Every wine region has its innovators and its traditionalists, but the differences are perhaps most pronounced in Spain’s Rioja appellation. The traditional-style reds are long-aged in neutral American oak to make supple wines with flavors of dried fruit, tobacco and spice; the innovators harvest riper grapes, age them in new French oak and deliver more structured wines with flavors of black fruit and toast.
Some critics seem to feel that preferring one style or the other is practically a moral or religious choice. But I embrace both, as long as the particular wines are balanced.
Recently, I had the amazing opportunity to taste a vertical of Pingus, a limited-production Ribera del Duero from Peter Sisseck, which some consider a cult example of the modern style. (I’ll report on that in another article.) Afterward, I stopped by Tia Pol, a tapas restaurant in Chelsea, for a bite to eat, and ordered a half-bottle of Viña Ardanza red from La Rioja Alta ($42), one of the old-school traditionalists.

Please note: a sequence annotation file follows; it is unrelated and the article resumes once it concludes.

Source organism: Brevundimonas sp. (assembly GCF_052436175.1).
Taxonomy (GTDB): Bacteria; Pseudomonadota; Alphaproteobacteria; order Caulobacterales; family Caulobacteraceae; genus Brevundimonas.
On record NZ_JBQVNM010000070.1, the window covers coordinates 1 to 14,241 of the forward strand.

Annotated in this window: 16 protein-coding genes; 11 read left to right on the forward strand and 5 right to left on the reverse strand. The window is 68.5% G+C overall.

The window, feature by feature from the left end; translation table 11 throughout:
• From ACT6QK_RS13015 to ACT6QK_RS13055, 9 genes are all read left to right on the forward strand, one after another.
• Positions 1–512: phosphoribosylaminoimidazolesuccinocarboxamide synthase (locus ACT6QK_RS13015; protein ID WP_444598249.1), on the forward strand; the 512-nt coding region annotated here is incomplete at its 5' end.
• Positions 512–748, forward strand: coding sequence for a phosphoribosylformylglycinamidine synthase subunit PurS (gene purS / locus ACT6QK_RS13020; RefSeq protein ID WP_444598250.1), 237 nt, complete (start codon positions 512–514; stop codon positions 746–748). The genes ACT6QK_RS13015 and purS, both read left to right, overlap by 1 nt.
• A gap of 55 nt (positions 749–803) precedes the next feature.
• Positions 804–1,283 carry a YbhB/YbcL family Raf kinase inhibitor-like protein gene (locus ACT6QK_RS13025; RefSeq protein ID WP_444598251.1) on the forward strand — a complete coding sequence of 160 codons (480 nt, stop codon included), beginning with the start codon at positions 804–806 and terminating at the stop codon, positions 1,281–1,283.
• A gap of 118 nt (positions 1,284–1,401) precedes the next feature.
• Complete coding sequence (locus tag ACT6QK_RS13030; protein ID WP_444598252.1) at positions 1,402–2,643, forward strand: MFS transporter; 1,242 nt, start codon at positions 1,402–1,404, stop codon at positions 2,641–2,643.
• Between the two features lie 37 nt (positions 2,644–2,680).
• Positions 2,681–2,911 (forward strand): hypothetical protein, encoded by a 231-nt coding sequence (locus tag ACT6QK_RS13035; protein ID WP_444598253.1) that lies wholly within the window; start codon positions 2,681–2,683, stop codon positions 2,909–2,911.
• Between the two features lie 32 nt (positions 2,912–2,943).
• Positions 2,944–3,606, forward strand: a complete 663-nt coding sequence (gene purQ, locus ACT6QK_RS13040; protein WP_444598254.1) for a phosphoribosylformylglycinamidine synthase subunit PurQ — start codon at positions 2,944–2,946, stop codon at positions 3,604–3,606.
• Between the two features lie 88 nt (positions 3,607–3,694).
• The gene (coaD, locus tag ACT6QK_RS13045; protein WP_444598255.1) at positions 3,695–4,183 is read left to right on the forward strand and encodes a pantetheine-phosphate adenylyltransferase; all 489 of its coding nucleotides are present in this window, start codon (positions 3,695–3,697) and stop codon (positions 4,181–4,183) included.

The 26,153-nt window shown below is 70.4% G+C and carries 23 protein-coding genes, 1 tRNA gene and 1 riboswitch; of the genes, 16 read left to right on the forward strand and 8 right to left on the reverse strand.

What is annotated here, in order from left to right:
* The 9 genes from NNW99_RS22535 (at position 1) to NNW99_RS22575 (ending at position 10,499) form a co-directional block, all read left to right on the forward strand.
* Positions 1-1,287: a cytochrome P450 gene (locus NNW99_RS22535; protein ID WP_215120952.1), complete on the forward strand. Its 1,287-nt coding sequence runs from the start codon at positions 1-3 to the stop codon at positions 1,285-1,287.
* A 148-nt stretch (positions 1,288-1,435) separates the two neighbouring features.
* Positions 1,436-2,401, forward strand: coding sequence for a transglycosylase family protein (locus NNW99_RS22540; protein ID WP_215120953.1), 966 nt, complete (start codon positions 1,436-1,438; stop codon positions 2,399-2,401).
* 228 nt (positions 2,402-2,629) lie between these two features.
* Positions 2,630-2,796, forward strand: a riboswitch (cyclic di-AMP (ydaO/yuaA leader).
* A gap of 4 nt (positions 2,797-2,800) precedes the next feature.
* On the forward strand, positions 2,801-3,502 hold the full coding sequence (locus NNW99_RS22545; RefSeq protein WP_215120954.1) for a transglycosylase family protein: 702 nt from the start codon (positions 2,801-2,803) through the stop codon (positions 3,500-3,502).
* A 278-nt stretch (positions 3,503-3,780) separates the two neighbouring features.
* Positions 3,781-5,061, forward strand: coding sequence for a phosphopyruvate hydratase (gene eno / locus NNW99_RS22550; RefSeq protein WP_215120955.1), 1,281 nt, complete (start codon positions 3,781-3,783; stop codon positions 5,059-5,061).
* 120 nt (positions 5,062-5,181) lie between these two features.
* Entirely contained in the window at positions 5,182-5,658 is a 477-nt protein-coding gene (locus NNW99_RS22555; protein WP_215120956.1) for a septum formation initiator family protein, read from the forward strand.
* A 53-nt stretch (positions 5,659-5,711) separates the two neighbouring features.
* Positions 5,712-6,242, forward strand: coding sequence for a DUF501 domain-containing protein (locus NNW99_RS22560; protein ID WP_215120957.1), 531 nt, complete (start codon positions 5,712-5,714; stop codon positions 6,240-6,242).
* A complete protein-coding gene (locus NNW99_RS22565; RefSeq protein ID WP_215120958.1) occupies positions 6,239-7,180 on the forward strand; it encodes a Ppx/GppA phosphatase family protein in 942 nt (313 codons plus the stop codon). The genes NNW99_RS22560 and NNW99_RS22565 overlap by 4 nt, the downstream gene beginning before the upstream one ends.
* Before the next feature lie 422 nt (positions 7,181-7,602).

Viña Ardanza is a vineyard near Fuenmayor in the Rioja Alta subregion of Rioja and is planted to Tempranillo; the wine draws 80 percent of its fruit from there, supplemented by 20 percent old-vine Garnacha from the Rioja Baja subregion. The wine matured for 36 months in old American oak. The bodega was so pleased with the quality they labeled the wine “Reserva Especial,” which they’ve only done before in the 1973 and 1964 vintages. (However, they did not raise the price from their normal reserva level.)
The wine was lovely. It was quite full-bodied, yet classically supple and fresh, with bright cherry fruit accented with mineral, licorice and smoke notes. I rated it 92 points, non-blind, and reflected that—at the highest levels of quality, such as Pingus and Ardanza, and given some age—somehow modern and traditional began to resemble each other in true and lovely ways.
WineSpectator.com members: Get scores and tasting notes for other recently rated Rioja reds.